So I found an amazingly beautiful chunk of wood outside earlier this year that's almost exactly the right size and shape to use as a background for my 125 gallon aquarium, but I don't think the wood's going to hold up underwater without some protection.
It may or may not be birch, it has a thin, papery, silvery bark, but I don't know what it's leaves look like because the top was chopped off before I discovered it. It was growing in a swampy area, so the roots have a lot of character to them, the whole thing must have fallen over years ago and regrown sideways, it's hard to describe, I'll try to take a picture tomorrow.
What I want to know is, is there a way to preserve this thing properly, so that it can remain submerged for a long period of time without falling apart? I'm also hoping to be able to grow some plants on a couple sections of it, but if I can't, I'll be fine with growing plants in the substrate/attached to rocks.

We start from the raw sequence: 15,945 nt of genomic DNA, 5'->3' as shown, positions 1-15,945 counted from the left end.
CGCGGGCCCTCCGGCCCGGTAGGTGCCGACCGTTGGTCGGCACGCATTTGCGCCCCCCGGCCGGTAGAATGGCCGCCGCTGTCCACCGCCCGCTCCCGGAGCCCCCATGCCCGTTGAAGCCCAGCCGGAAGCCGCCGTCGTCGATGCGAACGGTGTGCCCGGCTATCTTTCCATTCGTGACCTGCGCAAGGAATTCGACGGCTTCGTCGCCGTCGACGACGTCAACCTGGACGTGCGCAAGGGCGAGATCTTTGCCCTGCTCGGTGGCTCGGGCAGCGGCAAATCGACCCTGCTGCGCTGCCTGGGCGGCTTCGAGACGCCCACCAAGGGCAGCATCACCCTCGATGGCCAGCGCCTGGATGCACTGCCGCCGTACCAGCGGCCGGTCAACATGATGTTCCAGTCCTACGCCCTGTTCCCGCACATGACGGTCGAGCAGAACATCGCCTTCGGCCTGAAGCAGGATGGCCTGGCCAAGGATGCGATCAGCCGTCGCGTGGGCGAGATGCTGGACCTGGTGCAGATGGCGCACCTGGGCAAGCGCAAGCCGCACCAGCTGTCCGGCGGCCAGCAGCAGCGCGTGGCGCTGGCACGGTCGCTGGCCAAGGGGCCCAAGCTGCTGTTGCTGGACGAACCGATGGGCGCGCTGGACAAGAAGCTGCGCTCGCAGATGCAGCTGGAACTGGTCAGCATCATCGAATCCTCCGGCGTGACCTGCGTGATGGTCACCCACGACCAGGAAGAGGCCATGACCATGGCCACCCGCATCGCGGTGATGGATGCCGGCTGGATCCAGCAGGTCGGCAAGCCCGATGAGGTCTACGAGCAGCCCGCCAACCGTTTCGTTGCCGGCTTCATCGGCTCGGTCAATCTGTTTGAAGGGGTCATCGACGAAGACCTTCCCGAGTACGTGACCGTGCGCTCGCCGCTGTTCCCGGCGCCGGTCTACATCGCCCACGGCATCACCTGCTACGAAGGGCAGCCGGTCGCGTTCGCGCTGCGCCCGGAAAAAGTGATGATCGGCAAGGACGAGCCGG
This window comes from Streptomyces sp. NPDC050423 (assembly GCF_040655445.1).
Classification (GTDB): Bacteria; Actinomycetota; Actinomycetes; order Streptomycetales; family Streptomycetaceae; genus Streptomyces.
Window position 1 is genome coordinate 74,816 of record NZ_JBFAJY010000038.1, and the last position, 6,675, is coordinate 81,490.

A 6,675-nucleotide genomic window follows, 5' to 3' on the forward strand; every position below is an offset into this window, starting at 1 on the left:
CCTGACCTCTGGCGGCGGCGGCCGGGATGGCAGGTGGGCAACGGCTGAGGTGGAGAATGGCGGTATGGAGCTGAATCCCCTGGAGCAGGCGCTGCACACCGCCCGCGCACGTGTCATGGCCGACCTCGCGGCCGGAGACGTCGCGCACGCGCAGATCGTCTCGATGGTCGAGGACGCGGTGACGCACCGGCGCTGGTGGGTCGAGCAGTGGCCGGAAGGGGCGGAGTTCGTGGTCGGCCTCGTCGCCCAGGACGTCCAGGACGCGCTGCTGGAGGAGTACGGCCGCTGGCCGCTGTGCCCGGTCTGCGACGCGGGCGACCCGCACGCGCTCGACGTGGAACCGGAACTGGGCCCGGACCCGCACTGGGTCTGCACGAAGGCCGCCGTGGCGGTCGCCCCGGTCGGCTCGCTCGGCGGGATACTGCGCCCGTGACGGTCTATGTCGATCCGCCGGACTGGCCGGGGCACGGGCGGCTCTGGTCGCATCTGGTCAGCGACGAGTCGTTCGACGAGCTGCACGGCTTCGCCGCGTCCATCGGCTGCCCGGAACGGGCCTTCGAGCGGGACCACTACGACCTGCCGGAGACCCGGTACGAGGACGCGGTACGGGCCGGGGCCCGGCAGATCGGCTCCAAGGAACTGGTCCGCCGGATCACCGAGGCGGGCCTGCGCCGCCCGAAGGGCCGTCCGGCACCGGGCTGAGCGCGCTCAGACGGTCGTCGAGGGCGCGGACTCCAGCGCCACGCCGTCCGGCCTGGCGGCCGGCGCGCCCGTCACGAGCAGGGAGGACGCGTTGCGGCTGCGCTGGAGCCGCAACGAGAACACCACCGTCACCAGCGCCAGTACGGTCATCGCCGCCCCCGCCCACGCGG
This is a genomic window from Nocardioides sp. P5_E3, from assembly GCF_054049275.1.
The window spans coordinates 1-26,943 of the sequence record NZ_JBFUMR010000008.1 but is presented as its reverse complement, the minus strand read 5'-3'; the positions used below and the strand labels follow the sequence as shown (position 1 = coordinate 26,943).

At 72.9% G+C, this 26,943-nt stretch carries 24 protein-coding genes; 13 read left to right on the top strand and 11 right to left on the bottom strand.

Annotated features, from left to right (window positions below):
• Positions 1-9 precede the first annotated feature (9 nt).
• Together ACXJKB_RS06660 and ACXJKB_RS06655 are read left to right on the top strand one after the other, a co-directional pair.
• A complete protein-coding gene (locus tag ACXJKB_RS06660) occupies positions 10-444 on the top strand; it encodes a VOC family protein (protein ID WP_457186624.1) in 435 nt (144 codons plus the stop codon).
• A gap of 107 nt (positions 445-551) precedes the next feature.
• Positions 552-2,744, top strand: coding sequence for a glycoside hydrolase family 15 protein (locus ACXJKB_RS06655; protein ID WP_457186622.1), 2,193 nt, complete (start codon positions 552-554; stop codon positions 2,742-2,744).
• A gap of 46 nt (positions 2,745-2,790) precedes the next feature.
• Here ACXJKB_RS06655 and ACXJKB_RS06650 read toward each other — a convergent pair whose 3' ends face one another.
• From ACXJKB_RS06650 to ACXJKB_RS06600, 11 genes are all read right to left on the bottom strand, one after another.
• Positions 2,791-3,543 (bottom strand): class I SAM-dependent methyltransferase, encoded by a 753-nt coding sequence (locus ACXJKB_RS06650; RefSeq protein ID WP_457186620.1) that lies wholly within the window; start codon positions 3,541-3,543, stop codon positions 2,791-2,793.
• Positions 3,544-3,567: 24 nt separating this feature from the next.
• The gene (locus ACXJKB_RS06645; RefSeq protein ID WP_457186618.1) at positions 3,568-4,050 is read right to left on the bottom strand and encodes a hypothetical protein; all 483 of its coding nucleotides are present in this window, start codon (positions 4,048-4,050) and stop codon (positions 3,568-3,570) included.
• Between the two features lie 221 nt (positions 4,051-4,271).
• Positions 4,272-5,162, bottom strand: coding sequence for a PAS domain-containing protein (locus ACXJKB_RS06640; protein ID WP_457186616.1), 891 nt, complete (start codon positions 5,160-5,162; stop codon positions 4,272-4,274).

What I was thinking about doing, was hollowing out most of the bigger chunks (I'm hoping to hide my equipment behind this thing), and possibly counter weighting it with some cement or something before I seal it and glue it down with silicone. I know I can get it to stick pretty well without counterweighting it, but I'm paranoid of it somehow exerting enough force and one day blasting up out of the tank and probably exploding it. I'm pretty sure that's a stupid and irrational fear, though.
Anyone know a fish safe coating that I could use for this project? I was thinking that if the coating makes the surface too slick for plants to attach, I might just mix a little sand into some of the areas I want plants to cling to. I think I read somewhere that placos and other animals with similar feeding mechanisms are harmed by feeding from the surfaces of treated wood so I'm not planning on keeping any of them.
Any other suggestions?